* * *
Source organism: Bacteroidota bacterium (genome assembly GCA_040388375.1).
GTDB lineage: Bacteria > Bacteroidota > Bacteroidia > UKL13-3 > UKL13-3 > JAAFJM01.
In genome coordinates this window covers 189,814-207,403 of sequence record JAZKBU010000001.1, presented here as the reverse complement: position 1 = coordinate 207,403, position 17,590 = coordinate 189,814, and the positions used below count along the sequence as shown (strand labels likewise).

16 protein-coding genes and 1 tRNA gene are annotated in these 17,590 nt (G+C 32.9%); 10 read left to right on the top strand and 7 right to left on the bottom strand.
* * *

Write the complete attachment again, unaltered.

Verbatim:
Source organism: Bacteroidota bacterium (genome assembly GCA_040388375.1).
GTDB lineage: Bacteria > Bacteroidota > Bacteroidia > UKL13-3 > UKL13-3 > JAAFJM01.
In genome coordinates this window covers 189,814-207,403 of sequence record JAZKBU010000001.1, presented here as the reverse complement: position 1 = coordinate 207,403, position 17,590 = coordinate 189,814, and the positions used below count along the sequence as shown (strand labels likewise).

16 protein-coding genes and 1 tRNA gene are annotated in these 17,590 nt (G+C 32.9%); 10 read left to right on the top strand and 7 right to left on the bottom strand.